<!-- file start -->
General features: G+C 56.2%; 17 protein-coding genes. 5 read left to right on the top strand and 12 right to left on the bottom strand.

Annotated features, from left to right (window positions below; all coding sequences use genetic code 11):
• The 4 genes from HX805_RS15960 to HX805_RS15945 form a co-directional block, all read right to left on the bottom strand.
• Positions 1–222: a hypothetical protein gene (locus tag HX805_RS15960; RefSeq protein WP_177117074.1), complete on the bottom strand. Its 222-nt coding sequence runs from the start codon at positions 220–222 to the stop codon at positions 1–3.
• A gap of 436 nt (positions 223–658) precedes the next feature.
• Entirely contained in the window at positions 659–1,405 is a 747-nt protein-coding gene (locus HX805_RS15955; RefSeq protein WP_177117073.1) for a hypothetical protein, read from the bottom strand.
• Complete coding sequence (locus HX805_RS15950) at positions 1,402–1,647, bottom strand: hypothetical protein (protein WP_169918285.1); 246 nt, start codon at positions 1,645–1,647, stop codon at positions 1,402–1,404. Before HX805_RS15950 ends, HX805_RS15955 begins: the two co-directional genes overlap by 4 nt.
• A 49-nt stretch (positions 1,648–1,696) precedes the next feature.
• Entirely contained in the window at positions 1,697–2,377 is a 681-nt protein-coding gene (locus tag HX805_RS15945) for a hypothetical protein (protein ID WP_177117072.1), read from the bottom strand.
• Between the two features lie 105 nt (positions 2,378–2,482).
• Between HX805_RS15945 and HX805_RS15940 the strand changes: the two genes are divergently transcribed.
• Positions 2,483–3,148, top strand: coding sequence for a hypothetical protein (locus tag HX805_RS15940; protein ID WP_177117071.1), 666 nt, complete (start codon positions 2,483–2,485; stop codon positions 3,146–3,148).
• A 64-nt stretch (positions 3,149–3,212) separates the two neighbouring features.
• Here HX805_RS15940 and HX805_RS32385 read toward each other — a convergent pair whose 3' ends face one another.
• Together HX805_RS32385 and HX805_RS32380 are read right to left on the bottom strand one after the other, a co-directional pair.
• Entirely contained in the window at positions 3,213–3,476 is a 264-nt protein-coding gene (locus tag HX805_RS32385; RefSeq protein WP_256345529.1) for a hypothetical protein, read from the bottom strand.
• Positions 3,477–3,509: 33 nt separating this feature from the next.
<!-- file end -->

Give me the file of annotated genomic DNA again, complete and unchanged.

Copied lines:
General features: G+C 56.2%; 17 protein-coding genes. 5 read left to right on the top strand and 12 right to left on the bottom strand.

Annotated features, from left to right (window positions below; all coding sequences use genetic code 11):
• The 4 genes from HX805_RS15960 to HX805_RS15945 form a co-directional block, all read right to left on the bottom strand.
• Positions 1–222: a hypothetical protein gene (locus tag HX805_RS15960; RefSeq protein WP_177117074.1), complete on the bottom strand. Its 222-nt coding sequence runs from the start codon at positions 220–222 to the stop codon at positions 1–3.
• A gap of 436 nt (positions 223–658) precedes the next feature.
• Entirely contained in the window at positions 659–1,405 is a 747-nt protein-coding gene (locus HX805_RS15955; RefSeq protein WP_177117073.1) for a hypothetical protein, read from the bottom strand.
• Complete coding sequence (locus HX805_RS15950) at positions 1,402–1,647, bottom strand: hypothetical protein (protein WP_169918285.1); 246 nt, start codon at positions 1,645–1,647, stop codon at positions 1,402–1,404. Before HX805_RS15950 ends, HX805_RS15955 begins: the two co-directional genes overlap by 4 nt.
• A 49-nt stretch (positions 1,648–1,696) precedes the next feature.
• Entirely contained in the window at positions 1,697–2,377 is a 681-nt protein-coding gene (locus tag HX805_RS15945) for a hypothetical protein (protein ID WP_177117072.1), read from the bottom strand.
• Between the two features lie 105 nt (positions 2,378–2,482).
• Between HX805_RS15945 and HX805_RS15940 the strand changes: the two genes are divergently transcribed.
• Positions 2,483–3,148, top strand: coding sequence for a hypothetical protein (locus tag HX805_RS15940; protein ID WP_177117071.1), 666 nt, complete (start codon positions 2,483–2,485; stop codon positions 3,146–3,148).
• A 64-nt stretch (positions 3,149–3,212) separates the two neighbouring features.
• Here HX805_RS15940 and HX805_RS32385 read toward each other — a convergent pair whose 3' ends face one another.
• Together HX805_RS32385 and HX805_RS32380 are read right to left on the bottom strand one after the other, a co-directional pair.
• Entirely contained in the window at positions 3,213–3,476 is a 264-nt protein-coding gene (locus tag HX805_RS32385; RefSeq protein WP_256345529.1) for a hypothetical protein, read from the bottom strand.
• Positions 3,477–3,509: 33 nt separating this feature from the next.